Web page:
Multicultural Education

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Multicultural Education

Specific Aims

To enact the school’s Racial Equality Policy in our daily teaching and learning, and in our relationships with children and their families, through Community Cohesion (British Values).

To enhance, enrich and celebrate everyone’s knowledge and understanding of cultural diversity across the whole curriculum.

To ensure the positive inclusion of all pupils, irrespective of ethnicity or culture.

Teaching and Learning

Our teaching and learning strategies will:

  • value cultures of ethnic minority pupils by being integrated into the curriculum.
  • ensure that all pupils develop to their full potential.
  • create an ethos where racist/sexual remarks are challenged, including those made by staff and other adults.
  • ensure that displays reflect a multicultural society.
  • celebrate cultural diversity as a positive and enriching aspect of school life.
  • value equally all languages spoken.
  • value experiences of ethnic minority children.
  • invite adults from a variety of ethnic and cultural groups, those represented within our pupil body, the European Community, and the wider world, to share with everyone stories, etc., sometimes in their first language.
  • to support community cohesion (British Values) so that children and parents alike feel valued and welcome in the school environment.

At class level:

All learners bring different experiences and perceptions of their world to the learning situation.  It is, therefore inappropriate to treat all learners in the same way.

Teachers will:

  • begin their teaching from where all pupils are in terms of their experiences and understanding.
  • ensure that all resources, including home corners, books and equipment reflect a multicultural society.
  • discard books that have evidence of prejudice, tokenism and stereotyping.
  • foster use of first hand experiences through social contacts with members of ethnic minority communities, visits to places of interest, etc.
  • develop empathy through role play, drama, discussion, stories, pictures, music, movement, art, craft, RE and humanities.
  • introduce balanced and relevant knowledge.
  • draw examples from many cultures.
  • show in their planning opportunities to support and extend the learning of ethnic minority children.


Children should:

  • feel free to talk using their first language and be positively encouraged to do so at home and at school.
  • where possible and appropriate, other languages should be displayed and given equal prominence with English.
  • be given English as an Additional Language support where possible from within our own resources and the Standards Fund, by providing regular input from trained support staff.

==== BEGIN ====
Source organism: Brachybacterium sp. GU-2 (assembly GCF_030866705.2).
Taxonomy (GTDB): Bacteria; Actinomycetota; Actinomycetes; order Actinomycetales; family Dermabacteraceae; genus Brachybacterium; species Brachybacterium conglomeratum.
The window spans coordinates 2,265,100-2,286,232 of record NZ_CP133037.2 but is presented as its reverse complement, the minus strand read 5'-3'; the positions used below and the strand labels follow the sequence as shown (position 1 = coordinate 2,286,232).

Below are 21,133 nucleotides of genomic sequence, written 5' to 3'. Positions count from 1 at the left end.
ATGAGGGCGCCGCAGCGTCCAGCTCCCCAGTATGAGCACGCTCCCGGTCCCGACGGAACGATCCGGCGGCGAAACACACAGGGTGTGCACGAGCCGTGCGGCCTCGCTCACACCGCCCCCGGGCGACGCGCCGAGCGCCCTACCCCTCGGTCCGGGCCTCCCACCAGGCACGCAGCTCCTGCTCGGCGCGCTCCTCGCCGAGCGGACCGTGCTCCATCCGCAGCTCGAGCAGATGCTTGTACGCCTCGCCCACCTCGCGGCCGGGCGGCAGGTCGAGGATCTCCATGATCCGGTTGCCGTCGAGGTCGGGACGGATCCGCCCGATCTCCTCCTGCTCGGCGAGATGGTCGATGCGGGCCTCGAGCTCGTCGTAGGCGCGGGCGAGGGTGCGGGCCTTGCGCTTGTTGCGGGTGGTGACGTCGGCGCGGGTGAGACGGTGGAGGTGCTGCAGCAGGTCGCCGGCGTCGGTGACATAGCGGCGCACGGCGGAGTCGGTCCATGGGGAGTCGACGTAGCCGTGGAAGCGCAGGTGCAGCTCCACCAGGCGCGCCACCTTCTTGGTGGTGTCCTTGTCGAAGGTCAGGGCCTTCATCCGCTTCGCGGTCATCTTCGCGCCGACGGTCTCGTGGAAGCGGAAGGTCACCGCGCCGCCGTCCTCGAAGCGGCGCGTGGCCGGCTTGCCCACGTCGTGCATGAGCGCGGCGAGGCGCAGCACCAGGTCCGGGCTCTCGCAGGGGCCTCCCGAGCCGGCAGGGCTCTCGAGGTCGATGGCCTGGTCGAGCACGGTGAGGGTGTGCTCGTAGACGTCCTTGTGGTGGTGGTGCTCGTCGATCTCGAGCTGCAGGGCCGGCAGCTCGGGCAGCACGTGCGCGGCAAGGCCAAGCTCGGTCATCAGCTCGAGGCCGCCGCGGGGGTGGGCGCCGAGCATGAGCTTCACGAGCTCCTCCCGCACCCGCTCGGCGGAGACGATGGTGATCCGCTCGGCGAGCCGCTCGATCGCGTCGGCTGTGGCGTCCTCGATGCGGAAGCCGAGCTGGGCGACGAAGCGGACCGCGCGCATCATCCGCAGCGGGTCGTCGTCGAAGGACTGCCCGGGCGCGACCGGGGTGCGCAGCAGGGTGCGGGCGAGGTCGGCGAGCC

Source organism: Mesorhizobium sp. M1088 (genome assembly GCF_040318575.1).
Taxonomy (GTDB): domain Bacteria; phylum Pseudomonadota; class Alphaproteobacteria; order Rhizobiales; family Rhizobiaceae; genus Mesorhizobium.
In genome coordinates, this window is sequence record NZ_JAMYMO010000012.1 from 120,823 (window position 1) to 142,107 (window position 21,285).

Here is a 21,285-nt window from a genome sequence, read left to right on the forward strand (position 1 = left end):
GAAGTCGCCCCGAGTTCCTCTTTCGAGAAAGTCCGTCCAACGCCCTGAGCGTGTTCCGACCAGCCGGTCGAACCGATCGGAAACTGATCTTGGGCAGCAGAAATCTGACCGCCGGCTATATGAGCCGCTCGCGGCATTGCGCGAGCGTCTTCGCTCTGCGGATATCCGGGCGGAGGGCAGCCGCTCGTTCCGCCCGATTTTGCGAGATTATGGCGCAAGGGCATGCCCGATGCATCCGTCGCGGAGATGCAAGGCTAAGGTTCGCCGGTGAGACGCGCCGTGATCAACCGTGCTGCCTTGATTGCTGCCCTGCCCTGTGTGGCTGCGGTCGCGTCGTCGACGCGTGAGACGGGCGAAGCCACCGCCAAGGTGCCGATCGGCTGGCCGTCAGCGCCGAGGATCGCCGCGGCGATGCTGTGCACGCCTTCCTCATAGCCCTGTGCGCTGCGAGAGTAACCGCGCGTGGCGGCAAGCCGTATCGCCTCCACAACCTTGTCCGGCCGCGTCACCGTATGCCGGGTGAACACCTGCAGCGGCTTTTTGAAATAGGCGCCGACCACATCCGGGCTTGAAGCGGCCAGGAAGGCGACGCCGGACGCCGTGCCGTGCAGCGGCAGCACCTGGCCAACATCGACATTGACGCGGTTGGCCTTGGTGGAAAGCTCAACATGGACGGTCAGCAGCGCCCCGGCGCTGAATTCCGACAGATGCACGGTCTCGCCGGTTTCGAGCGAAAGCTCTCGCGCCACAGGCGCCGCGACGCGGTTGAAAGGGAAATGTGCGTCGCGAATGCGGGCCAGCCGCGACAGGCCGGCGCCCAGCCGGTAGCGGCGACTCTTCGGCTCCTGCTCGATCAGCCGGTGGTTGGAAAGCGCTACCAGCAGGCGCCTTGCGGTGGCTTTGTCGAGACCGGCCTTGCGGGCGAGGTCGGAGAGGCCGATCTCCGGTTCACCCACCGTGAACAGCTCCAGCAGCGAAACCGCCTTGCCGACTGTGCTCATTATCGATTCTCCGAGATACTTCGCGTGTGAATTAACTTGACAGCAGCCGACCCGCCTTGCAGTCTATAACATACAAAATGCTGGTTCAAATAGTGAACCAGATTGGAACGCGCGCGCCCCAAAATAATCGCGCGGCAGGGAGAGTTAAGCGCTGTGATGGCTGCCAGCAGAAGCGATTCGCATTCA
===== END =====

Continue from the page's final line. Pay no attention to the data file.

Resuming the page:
• be given ample opportunity to listen to and assimilate the English language.
  • have access to books and materials that reflect that multicultural nature of the school/community and promote positive images of ethnic minority groups.


More than one major religion is represented in school and these should be seen to be valued.  Festivals and customs should be observed as much as possible, with first hand experience where appropriate.  Stories from all religions should be told.

The Core Curriculum


Maths is an international language with symbols and operations being the same the world over.  Bilingual children may be able to count in other languages, using alternative number systems which children should be encouraged to share. 

Teachers will; where appropriate:

  • use number cards/charts reflecting other languages/numbers and cultures.
  • select examples and materials which relate to the cultural backgrounds of all pupils.
  • show EMA (Ethnic Minority Achievement) provision in their weekly planning.


Teachers will:

  • use pupils’ own experiences as a basis for learning so that they can genuinely be agents of that learning.
  • use different social contexts, e.g. in relation to diet, nutrition, energy and health.
  • use books/materials which include examples of successes of people from a variety of ethnic groups.
  • show EMA provision in their weekly planning.


As far as possible children should begin to acquire:

  • a firmly based, but flexible and developing linguistic and cultural identity.
  • an awareness of some of the basic properties of human languages and their role in societies.
  • a respect of other languages and an understanding of the interaction of cultures in society.
  • a willingness and capability to overcome communication barriers.
  • show EMA provision in their weekly planning.

Dual language and single language books should be included in school/class libraries.

English should develop parity of esteem for all world languages and use ethnic minority languages to support language acquisition and development of all students.

The Wider Curriculum

Teachers will seek to positively raise racial esteem, address issues that have a global perspective and increase the number and quality of resource materials and contextual situations.  This will enhance the skills in young people to develop cultural and aesthetic awareness and further promote a real understanding of the state and nature of human interdependence.

Monitoring and Evaluation

Monitoring and evaluation of the implementation and effectiveness of our Multicultural Education Policy will occur through aspects of the policy being identified as a focus area within our M & E Schedule (see Monitoring and Evaluation Policy).

Roles and Responsibilities

The Inclusion Manager together with the Headteacher and the Governing Body’s Environment Committee is responsible for the review of the policy.  The Inclusion Manager will keep abreast of current thinking on Multicultural Education and communicate these ideas to the school staff.

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